Designed for running by a single operator, the press features short inking units without the need to adjust ink zones, damping units and roller inking units, which can result in startup with as few as a dozen waste sheets. KBA states the Genius 52UV can complete a plate change within five minutes and reach a run speed of up to 8,000 printed sheets (360 x 520 mm) per hour.
Nikos Kallas, President of MET Fine Printers, explains the new press allows the company to better compete on smaller-run UV projects that would typically have gone on MET's larger manroland sheetfed presses, also equipped for UV production. MET Fine Printers runs two 41-inch, 8-colour Manroland 700 presses, which also feature Eagle Eye inspection technology.
In addition to its Vancouver plant, MET also has a presence in the Calgary, Victoria, Portland, San Francisco, Seattle and Honolulu markets. Founded in 1977, MET today is one of Canada’s only carbon-neutral printing companies, as well as one of North America's most internationally awarded operations.
SinaLite/Sina Printing of Markham Ontario, back in January 2014, installed a new B&R Moll Marathon folder and gluer, which operates with a folding speed of up to 425 feet per minute.
The machine is integrated with the Moll Versa-Fold unit, which provides the capability to form pockets, turn paper direction and perform additional folds. Sina Printing plans to use the system, which fits into the company’s bindery with existing die-cutting equipment, to delve deeper into custom packaging products. The B&R Moll Marathon will also be primarily applied in the production of presentation folders and cover stock brochures.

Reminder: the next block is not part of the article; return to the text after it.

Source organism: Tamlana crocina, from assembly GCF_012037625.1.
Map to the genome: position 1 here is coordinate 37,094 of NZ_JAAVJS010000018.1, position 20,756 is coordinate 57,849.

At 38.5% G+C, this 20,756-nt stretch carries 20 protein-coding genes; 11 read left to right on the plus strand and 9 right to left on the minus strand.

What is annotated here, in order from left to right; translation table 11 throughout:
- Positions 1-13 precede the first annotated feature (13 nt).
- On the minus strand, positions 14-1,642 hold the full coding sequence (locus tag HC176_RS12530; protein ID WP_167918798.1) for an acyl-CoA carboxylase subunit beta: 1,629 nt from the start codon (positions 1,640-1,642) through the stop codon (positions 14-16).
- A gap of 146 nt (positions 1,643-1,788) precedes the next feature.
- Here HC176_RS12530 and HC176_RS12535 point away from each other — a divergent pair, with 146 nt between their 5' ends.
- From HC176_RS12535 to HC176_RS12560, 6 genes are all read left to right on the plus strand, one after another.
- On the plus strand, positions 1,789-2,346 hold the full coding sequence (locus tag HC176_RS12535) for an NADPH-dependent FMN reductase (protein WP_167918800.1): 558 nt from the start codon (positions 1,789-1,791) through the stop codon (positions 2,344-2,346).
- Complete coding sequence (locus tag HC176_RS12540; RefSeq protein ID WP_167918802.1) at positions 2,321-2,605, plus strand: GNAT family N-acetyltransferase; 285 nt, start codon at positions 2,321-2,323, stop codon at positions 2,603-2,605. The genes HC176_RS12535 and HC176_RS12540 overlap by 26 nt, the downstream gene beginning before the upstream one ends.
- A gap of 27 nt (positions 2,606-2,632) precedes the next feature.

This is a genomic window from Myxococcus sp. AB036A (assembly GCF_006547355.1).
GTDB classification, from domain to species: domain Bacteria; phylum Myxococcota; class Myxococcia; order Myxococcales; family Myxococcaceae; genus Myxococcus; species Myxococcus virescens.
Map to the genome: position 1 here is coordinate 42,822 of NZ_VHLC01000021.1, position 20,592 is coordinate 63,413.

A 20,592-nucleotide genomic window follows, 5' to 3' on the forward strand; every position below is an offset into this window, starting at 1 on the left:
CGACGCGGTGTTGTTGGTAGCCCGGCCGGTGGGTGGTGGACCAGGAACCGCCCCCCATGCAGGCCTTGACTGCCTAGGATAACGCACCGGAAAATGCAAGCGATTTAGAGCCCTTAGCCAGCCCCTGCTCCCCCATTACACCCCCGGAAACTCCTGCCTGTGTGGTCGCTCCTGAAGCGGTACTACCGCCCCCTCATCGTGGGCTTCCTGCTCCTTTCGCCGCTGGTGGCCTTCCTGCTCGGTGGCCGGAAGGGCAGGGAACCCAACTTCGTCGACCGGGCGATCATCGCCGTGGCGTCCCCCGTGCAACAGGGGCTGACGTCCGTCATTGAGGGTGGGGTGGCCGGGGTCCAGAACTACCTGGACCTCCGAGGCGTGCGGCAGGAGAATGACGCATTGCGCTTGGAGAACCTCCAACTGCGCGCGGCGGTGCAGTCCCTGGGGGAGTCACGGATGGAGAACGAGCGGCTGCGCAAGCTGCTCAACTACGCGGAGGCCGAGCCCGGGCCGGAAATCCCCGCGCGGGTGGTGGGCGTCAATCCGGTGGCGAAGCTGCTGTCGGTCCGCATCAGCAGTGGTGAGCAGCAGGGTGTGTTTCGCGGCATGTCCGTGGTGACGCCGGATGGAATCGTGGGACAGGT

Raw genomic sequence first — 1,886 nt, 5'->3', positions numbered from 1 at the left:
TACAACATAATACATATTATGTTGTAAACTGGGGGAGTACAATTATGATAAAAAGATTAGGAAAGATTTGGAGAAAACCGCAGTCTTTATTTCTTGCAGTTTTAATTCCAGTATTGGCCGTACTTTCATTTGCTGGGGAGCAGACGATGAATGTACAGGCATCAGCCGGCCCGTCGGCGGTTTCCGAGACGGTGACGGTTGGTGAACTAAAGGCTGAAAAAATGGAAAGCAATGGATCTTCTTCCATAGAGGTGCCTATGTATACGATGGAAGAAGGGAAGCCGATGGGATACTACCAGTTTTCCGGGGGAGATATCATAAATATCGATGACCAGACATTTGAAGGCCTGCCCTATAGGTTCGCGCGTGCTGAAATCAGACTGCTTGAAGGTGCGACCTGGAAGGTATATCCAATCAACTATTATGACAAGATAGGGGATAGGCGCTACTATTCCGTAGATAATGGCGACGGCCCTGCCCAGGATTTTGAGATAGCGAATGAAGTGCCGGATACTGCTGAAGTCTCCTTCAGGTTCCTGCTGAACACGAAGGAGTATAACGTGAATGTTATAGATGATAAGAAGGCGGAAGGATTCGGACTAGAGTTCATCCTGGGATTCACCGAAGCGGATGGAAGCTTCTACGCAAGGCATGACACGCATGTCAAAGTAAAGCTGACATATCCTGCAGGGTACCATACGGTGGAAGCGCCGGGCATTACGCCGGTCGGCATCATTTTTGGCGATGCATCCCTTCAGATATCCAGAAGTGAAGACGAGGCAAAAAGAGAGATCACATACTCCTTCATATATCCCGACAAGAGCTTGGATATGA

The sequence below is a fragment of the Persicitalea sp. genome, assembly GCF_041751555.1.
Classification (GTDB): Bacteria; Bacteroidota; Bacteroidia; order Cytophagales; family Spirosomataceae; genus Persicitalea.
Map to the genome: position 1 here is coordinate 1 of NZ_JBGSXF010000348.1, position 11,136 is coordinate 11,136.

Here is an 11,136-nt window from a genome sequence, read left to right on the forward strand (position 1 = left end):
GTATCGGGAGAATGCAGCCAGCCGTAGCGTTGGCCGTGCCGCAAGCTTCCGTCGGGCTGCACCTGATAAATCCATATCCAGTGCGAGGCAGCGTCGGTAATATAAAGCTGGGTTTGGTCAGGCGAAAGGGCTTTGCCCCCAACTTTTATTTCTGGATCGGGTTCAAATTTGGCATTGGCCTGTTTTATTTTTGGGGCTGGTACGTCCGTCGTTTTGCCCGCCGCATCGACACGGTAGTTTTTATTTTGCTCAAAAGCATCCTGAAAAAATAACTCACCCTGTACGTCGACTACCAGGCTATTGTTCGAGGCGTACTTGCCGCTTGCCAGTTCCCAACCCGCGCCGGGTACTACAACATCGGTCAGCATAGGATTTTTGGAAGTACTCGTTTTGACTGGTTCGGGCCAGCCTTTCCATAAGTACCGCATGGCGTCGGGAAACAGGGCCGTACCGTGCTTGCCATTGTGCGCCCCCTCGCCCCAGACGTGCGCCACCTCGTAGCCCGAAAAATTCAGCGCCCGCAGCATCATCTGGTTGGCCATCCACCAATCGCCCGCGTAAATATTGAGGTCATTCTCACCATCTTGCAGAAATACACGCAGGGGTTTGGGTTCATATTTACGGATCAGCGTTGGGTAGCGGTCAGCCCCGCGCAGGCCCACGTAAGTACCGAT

Imaginative Group of Windsor, Ontario, has installed a series of finishing equipment, purchased through Sydney Stone, including a new DBM 150 booklet-maker with face-trimmer and a Morgana 104 Square Fold system.
“We are excited add to our capabilities with this new booklet-making solution," stated Greg Plante, owner of Imaginative Group, which is described as specializing in the combination of print, fulfillment, design, marketing, Web and media services. “The ability to quickly and efficiently produce a saddle-stitched book off our digital print engine of such exceptional quality and the look of a perfect-bound book is what drove us to this solution from Duplo and Morgana.”